A wildfire raging for its second day Saturday in central California’s Mariposa County, outside Yosemite National Park, has burned nearly 12,000 acres and forced thousands to evacuate from rural communities, officials said.
The fire, which was contained 0% Saturday night, started Friday in the Sierra Nevada foothills near the small community of Midpines, about a 9-mile drive northeast of the county seat, the city of Mariposa, state fire officials said. .
Flames ripped through trees, sending thick smoke into the air Friday, and at least one rural area burned close to homes and parked vehicles, video from CNN affiliates KFSN and KGO showed.
“(Authorities) came by… and told us everyone had to go,” Wes Detamore, a resident of the Mariposa Pines area, told KFSN on Friday.
Governor Gavin Newsom declared a state of emergency for Mariposa County after the fire forced more than 3,000 people from their homes, according to a press release from his office. Activating a state of emergency provides additional resources to support the response to the fire.
Electricity in the area was cut off at about 4 p.m. local time Friday, “and the fire is accelerating toward us,” Detamore said.
The fire destroyed at least 10 buildings and damaged another five, the California Department of Forestry and Fire Protection, known as Cal Fire, said Saturday. The fire threatens 2,000 other buildings, Cal Fire said.
According to Cal Fire, it had burned 6,555 acres by Saturday morning. The fire activity was extreme and emergency services were busy evacuating people and protecting buildings, the department said.
Eleven firefighters with more than 400 personnel, as well as 45 fire trucks and four helicopters, have been assigned to fight the flames, Cal Fire said.
Evacuations have been ordered for certain areas of Mariposa County south and east of the fire, as shown on an online map. The evacuation zones do not include the city of Mariposa.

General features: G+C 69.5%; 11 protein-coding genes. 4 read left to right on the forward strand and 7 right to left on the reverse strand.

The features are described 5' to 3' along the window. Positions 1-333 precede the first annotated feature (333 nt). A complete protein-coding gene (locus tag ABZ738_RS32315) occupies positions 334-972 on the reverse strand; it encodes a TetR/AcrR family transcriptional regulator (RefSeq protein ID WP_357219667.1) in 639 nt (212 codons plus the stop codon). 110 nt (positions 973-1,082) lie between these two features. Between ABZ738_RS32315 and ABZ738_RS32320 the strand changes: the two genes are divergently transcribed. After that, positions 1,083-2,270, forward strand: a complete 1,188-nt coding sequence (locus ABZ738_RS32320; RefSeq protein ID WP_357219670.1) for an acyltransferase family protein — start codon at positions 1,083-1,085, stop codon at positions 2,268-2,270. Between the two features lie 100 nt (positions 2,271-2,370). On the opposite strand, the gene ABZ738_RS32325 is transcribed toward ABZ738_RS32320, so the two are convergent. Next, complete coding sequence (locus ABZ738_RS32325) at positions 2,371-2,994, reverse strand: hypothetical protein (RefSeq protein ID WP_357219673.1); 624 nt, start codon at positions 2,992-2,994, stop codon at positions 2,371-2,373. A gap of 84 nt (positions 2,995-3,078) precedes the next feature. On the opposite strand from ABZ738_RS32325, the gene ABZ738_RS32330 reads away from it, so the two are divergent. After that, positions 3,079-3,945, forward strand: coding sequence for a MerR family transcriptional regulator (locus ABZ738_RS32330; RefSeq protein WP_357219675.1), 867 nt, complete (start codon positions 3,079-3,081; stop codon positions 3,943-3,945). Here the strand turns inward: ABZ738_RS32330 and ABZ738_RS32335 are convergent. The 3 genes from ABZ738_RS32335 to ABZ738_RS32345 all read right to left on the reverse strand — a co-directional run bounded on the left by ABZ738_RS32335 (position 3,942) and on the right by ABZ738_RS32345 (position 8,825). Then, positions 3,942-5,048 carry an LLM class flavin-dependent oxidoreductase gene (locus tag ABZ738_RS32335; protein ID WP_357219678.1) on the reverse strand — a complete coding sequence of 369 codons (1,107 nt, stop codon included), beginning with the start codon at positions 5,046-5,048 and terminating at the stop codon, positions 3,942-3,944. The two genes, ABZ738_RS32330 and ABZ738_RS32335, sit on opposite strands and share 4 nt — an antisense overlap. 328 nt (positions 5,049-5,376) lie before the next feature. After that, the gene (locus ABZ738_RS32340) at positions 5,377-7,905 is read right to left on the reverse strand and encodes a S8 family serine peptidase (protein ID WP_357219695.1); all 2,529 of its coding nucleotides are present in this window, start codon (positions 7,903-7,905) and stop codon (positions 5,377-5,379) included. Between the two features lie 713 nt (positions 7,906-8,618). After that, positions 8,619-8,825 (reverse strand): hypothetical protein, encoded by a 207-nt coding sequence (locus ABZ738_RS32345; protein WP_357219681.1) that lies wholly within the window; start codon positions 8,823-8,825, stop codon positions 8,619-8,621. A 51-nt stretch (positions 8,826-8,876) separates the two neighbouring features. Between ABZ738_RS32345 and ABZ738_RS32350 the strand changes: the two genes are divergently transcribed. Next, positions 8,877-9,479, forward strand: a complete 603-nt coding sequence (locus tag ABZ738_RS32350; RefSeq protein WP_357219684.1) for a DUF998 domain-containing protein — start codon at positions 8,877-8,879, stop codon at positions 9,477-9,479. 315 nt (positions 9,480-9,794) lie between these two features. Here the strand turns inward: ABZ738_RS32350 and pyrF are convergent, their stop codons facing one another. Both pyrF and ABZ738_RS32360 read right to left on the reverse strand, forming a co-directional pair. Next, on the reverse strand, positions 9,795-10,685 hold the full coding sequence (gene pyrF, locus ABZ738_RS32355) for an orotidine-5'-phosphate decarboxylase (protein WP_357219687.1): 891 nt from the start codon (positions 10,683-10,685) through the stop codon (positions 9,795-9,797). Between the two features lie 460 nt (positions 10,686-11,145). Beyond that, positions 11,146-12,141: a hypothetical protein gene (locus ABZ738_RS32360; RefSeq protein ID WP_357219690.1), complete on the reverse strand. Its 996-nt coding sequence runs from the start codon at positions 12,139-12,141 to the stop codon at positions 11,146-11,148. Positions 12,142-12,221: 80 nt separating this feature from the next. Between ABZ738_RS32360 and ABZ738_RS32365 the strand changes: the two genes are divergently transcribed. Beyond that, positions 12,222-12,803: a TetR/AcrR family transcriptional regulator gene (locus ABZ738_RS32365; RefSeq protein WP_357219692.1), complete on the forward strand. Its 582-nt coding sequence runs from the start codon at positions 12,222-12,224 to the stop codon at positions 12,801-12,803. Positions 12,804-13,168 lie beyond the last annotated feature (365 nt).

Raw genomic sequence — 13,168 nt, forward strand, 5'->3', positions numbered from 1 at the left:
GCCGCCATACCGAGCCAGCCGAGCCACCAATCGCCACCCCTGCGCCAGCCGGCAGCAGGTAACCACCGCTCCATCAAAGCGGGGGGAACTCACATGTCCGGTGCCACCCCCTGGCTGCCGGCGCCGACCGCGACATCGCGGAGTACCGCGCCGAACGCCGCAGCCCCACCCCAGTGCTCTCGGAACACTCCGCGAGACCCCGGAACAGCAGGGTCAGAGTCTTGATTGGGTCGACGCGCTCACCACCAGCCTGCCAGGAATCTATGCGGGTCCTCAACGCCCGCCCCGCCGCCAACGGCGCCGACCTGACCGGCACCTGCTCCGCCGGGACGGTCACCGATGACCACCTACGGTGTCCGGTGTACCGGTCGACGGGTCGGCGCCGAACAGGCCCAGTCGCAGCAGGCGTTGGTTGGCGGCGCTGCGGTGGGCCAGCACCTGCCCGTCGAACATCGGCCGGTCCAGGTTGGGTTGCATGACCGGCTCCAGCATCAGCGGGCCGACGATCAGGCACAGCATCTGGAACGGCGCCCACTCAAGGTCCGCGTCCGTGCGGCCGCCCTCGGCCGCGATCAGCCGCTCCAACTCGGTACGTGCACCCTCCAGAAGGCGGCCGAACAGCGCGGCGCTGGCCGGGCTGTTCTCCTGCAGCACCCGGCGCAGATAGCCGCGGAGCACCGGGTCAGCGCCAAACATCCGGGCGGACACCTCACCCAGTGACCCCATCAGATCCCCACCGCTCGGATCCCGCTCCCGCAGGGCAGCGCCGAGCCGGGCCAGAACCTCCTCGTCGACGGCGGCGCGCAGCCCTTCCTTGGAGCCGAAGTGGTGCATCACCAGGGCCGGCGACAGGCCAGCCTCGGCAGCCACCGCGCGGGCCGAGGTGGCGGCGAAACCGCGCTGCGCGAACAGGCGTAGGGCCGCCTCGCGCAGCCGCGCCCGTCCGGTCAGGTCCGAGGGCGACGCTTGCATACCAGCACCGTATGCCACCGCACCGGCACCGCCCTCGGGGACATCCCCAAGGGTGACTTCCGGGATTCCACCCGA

A Red Cross evacuation center has been set up at an elementary school in Mariposa, Cal Fire said.
The fire comes as much of the US has experienced an extreme heat wave this week, with parts of California seeing temperatures in the triple digits.
Wildfires that have been scorching the western US in recent years have become more common as a result of worsening droughts caused by climate change. In California alone, more than 2.5 million acres were burned in nearly 9,000 fires last year, according to Cal Fire.
Nick Smith told CNN his parents’ house burned down as a result of the fire. His parents, Jane and Wes Smith, lived in their Mariposa home for 37 years, he said.
“It’s pretty sad to see the house I grew up and grew up in is gone,” he said. “It hits hard.”
Smith told CNN that his father is a Mariposa sheriff and was working on the fire when his mother, Jane, had to evacuate. According to Smith, she had time to load their horses and leave the area.
“They only had the clothes on their backs and the shoes on their feet,” he added.
Meanwhile, the couple is staying with friends and family. Smith created a verified GoFundMe to support his parents and help them cope with their loss.
“They lived in their house for more than 37 years and have now lost everything,” Smith wrote on GoFundMe. “37 years of memories, generations of family treasures and countless more sentimental things. While these are materials, it is devastating to literally lose everything in the blink of an eye without notice.”
The fire is located several dozen miles southwest of the southern edges of Yosemite National Park, although the park is closer if you measure it in a straight line.
The Oak Fire is the largest of California’s currently active wildfires, counting at least six Saturday morning, according to Cal Fire.
The second largest, the Washburn Fire, has been burning in and near southern Yosemite National Park for more than two weeks. It had burned more than 4,850 acres and was contained 79% by Saturday morning, according to InciWeb, a U.S. fire information center.